- China Tours +
- Create My Trip
- Destinations +
- Travel Guide +
- China Visas
- The Great Wall of China
- China’s Top 10 Attractions
- Giant Pandas
- The Terracotta Army
- Best of China
- Culture +
- Asia Tours
- Day Tours
If you’re going to be in Beijing and you’d like to try all the 8 schools of cookery in China; we’ll make it very easy for you to do so. We’ve tracked down some of the best examples of every kind of Chinese food in the capital. China’s food culture is one of the most varied in the world and is said to rival France for the variety and tastes available to visitors. So without further ado to the food itself.
If you’re going to try Anhui cuisine which has a reputation for being fastidious about using local ingredients then you might want to head to one of the most authentic restaurants in Beijing.
The Anhui Provincial Government Restaurant is a way out of the city on ring road number 4 so you’ll need a taxi. It’s in the Anhui Representative Hotel and you’ll find it on the left hand side of the lobby. The tables are huge and it’s probably best to go in a group rather than as a couple or you may feel a little out-of-place.
The restaurant serves other schools of food too and you’ll find the Anhui food at the back of the menu. The Huangshan Fragrant Fish (黄山臭桂鱼) lives up to its name and if you have a sensitive nose; it’s probably best avoided – the smell is incredibly strong.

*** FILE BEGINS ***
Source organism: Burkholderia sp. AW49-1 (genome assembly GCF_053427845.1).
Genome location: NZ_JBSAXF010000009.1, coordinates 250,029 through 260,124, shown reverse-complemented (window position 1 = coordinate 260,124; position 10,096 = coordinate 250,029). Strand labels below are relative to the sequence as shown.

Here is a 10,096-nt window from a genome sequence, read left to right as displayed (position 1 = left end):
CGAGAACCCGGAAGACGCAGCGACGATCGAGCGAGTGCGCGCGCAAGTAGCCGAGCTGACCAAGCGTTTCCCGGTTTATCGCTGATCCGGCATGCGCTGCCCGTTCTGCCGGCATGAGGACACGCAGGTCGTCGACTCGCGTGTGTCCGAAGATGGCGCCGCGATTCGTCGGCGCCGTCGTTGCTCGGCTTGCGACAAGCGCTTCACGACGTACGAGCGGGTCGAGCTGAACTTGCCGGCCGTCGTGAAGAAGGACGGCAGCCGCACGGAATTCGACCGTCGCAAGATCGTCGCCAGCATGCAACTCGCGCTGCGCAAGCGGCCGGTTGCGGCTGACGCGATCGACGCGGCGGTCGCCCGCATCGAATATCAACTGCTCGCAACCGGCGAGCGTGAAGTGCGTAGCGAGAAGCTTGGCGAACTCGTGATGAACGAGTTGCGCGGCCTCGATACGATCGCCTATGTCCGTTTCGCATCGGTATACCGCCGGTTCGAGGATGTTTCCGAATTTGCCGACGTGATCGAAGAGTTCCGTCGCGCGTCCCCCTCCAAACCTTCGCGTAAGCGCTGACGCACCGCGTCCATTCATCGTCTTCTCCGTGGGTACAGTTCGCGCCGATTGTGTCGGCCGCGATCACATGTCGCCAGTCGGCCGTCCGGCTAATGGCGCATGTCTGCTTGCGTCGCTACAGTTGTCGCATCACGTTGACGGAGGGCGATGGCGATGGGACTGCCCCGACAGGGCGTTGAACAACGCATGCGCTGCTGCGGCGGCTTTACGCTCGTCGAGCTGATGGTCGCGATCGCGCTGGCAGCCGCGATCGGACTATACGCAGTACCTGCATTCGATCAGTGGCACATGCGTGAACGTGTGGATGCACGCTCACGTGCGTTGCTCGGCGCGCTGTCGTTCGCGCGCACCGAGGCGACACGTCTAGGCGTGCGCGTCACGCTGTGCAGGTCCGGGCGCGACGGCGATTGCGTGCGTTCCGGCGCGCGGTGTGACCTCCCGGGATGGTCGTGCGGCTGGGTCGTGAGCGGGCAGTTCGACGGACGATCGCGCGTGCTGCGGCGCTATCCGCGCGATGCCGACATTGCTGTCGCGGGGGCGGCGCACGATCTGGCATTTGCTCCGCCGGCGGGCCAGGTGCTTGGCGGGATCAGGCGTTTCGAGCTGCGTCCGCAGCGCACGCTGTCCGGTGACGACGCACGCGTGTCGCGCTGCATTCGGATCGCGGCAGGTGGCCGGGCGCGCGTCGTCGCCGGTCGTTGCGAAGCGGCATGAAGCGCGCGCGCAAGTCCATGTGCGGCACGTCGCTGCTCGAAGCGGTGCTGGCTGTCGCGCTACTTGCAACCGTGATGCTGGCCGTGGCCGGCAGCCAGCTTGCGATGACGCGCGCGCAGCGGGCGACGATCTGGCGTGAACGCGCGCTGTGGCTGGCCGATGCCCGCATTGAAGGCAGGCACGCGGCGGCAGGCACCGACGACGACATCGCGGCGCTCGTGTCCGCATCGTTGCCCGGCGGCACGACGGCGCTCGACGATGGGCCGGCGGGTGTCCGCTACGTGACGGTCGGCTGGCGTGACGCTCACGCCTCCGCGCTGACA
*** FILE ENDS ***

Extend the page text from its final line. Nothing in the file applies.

There aren’t many Anhui restaurants in Beijing and the price tag reflects the scarcity; expect to pay 400 RMB (approx.) per head for a good range of dishes.
Fujian cuisine is a sweet and sour blend. Food from Fujian tends to be lighter than the food from some of the other schools of cookery. You’ll find a wide variety of ingredients which are intended to balance mountains, sea and land.
For a great Fujian meal in Beijing try Wuyishan Nongjiacai out near the tea markets. There’s plenty of seafood (for which Fujian cuisine is justly famous) to try on the menu but we really like the beef and taro dish. (It’s called niurou yuzi 牛肉芋子). It’s not the most attractive dish to the eye but the eating is incredible. There are delicate hints of cinnamon and apple and the beef, onions and chilies combine for a taste explosion. The squid with cauliflower is also exceptionally good. (It’s called suanlanyouyu 酸辣鱿鱼).
The restaurant is also very good value for money; expect to pay around 100 RMB per head including a drink or two.
Cantonese Dim Sim
Cantonese food is surprisingly popular in Beijing and you won’t have to look too hard to track some down. We like the Lichang Seafood Restaurant mainly because it’s the oldest Guangdong restaurant in town and all the seafood is flown in daily. There are other branches of the restaurant so make sure you head to the Hugosi Branch if you want the history as well as the meal. Cantonese food is the school of cookery that is most easily recngnized by
As with most Cantonese restaurants the menu is a hodge-podge of flavors and dishes. We like the dim sum offerings and you can mix and match as many of those as you like. Try the lobster sashimi for something really decadent and finish up with the famously stinky durian cakes. Expect to pay around 300 RMB per person.
Hunan food is spicy so be warned; there’s a lot chili hiding on almost every plate. It’s a head-to-head tie between Hunan and Sichuan food as to where China’s spiciest food comes from.